Our research targets the development and physical characterization of new functional inorganic materials with unusual electronic structures that give rise to desirable photophysical, photochemical, chemical, electronic, magnetic, or magneto-optical properties.

Synthesis: Our group is heavily involved in the synthesis of new inorganic materials on nanometer length scales. We are primarily focused on inorganic semiconductors. Synthesis is generally used in conjunction with spectroscopic measurements to cultivate a physical property of particular interest, but the syntheses themselves often require innovation and lead to new insights of fundamental importance.

Spectroscopy and Magnetism: We are using a wide array of analytical and spectroscopic probes to explore the physical properties of semiconductor nanocrystals and thin films. Techniques include electronic absorption, photoluminescence, magnetic circular dichroism (MCD), magneto-luminescence (MCPL), X-ray absorption, photoconductivity, and electron paramagnetic resonance (EPR) spectroscopies, as well as magnetic susceptibility. These physical studies are supplemented by theoretical electronic structure analyses.

Functional Properties: The combination of innovative syntheses and advanced spectroscopies under one roof offers the powerful opportunity to discover, develop, and ultimately harness the physical properties of new forms of matter. Samples can additionally be probed by simple chemical or redox perturbations to see how they respond, by electro- or photochemical techniques, or by assembly into functional architectures for specific applications, such as solar energy harvesting and conversion, or photodetection. Our iterative "make and measure" strategy accelerates materials development and yields a comprehensive understanding of the physical properties of these materials, bringing us closer to future technological applications.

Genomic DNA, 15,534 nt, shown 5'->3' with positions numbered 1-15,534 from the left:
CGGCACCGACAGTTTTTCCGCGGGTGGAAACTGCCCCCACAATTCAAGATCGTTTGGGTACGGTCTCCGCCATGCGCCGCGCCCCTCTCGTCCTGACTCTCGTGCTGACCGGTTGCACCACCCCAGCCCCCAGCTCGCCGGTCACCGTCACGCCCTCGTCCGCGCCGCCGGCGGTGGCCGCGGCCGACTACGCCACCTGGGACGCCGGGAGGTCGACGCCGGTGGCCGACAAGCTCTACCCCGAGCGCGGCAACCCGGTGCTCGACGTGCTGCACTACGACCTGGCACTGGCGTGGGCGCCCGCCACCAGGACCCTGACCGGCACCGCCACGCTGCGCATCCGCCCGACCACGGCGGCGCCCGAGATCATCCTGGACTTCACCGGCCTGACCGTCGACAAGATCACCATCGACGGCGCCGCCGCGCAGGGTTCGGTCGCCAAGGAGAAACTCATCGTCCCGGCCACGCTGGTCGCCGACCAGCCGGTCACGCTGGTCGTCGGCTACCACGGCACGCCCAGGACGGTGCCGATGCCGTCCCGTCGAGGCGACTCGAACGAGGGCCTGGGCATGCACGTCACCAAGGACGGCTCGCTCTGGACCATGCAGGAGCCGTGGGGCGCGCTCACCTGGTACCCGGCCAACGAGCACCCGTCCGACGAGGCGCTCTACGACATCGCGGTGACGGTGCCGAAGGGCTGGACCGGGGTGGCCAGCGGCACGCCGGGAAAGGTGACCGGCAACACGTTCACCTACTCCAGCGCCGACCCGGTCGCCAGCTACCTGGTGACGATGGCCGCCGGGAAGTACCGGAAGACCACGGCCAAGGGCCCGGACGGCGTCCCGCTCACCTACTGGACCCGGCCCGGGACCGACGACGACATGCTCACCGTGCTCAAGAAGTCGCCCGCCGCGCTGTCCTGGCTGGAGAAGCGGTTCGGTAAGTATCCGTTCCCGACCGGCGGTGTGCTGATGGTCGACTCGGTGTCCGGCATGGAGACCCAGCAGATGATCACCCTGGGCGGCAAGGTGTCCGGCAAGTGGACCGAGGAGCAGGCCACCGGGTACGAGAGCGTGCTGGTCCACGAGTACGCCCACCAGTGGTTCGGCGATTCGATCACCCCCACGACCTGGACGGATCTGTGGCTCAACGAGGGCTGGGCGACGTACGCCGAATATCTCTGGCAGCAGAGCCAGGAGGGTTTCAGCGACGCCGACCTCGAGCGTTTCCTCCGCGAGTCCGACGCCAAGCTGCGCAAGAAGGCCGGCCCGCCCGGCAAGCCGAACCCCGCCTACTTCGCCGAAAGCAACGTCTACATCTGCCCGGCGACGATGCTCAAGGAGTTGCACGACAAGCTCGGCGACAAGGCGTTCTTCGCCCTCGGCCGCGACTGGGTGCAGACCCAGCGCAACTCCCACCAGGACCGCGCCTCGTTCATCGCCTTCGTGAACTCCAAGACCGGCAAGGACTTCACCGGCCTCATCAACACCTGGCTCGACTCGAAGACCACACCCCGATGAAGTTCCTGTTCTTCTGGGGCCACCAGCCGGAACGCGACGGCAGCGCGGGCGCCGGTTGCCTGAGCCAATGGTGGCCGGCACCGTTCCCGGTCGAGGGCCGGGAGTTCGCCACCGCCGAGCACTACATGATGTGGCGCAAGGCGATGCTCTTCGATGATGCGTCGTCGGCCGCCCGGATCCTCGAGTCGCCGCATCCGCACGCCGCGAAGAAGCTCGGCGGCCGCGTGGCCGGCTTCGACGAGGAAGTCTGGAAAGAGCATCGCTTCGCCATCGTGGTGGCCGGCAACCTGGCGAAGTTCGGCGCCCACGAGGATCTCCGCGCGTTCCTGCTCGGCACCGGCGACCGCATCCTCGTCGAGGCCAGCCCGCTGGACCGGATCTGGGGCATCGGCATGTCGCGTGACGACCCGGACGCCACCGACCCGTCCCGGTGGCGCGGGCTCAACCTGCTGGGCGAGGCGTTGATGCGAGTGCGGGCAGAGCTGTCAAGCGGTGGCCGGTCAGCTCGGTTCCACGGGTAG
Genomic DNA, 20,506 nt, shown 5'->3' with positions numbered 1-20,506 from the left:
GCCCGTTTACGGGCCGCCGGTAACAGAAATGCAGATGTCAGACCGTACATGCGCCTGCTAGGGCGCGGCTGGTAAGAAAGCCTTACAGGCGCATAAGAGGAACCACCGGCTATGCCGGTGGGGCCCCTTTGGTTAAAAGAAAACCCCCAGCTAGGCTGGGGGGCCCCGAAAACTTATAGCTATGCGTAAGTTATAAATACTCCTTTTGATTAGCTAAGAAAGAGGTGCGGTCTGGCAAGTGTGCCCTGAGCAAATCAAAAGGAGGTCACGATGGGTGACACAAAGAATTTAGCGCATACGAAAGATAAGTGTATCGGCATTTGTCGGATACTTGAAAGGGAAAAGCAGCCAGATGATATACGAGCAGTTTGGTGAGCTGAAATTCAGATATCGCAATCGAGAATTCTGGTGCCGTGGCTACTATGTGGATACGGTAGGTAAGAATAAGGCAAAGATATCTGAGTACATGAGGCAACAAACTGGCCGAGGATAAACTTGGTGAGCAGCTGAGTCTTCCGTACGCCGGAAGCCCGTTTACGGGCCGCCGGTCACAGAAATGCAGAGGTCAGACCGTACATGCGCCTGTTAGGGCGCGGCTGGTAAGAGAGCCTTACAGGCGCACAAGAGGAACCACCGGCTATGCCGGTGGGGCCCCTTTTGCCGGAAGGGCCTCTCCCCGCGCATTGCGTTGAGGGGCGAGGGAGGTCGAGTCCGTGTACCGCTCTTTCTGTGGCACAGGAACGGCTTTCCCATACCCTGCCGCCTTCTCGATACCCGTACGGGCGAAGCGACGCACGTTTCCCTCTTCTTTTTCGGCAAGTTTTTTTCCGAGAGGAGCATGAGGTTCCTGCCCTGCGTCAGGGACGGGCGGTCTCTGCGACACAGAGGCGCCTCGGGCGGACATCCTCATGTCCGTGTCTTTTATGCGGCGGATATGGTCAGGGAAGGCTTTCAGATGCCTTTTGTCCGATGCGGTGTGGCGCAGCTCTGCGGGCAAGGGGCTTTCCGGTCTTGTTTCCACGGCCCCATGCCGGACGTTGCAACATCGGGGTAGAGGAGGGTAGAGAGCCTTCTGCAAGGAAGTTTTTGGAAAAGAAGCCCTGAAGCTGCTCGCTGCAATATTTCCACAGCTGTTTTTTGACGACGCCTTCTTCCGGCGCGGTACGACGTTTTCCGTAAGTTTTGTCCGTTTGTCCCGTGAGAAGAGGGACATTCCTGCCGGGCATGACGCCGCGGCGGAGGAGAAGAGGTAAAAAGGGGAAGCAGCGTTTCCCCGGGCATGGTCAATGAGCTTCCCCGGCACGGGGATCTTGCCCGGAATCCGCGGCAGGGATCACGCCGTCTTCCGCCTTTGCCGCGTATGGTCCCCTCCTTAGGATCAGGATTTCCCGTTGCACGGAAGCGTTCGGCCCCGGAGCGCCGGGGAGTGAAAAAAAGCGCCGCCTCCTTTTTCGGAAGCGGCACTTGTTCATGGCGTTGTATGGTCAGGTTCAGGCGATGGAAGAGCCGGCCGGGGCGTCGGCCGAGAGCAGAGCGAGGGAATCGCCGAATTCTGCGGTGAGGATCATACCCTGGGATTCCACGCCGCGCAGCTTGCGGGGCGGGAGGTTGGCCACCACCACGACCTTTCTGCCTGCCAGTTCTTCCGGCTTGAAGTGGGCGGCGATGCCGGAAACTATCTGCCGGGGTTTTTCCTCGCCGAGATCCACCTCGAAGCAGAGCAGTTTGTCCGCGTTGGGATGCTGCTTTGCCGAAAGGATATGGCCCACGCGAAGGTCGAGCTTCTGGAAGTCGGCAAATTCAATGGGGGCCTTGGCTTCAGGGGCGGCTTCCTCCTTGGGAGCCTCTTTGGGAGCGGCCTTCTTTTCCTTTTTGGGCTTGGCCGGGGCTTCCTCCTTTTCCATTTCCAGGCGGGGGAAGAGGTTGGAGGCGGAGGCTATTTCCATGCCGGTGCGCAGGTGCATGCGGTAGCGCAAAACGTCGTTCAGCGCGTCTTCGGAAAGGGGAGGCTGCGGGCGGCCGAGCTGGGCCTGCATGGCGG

Key thematic research areas include:
  • spin-photonics: can we use dopant spins to control polarizations of emitted photons, and vice versa?
  • nanocrystal redox chemistries: how do physical properties change when nanocrystals change their oxidation states?
  • nanocrystal diffusion doping: is it possible to separate crystal growth from doping on the nanoscale?
  • photoelectrochemistry at catalyst/mesostructure interfaces: how can surface electrocatalysts be used to modify semiconductor photoelectrochemistry?
  • multi-electron nanocrystals: how can we introduce, stabilize, and study colloidal semiconductor nanocrystals containing multiple excess electrons, and what new physical properties emerge?
  • new luminescent materials: can luminescent colloidal nanocrystals be used to solve long-standing phosphor challenges, or introduce fundamentally new phosphor properties?
  • bandgap engineering: can we tune chemical, photochemical, or photoelectrical properties of semiconductor nanocrystals and thin films via bandgap engineering?
  • improving interfaces in photovoltaics: can we combine spectroscopy and chemistry to identify and eliminate interfacial carrier traps in inorganic solar cells prepared by solution deposition methods?

Want to learn more? Check out the publications page.

colloidal ZnO DMS quantum dots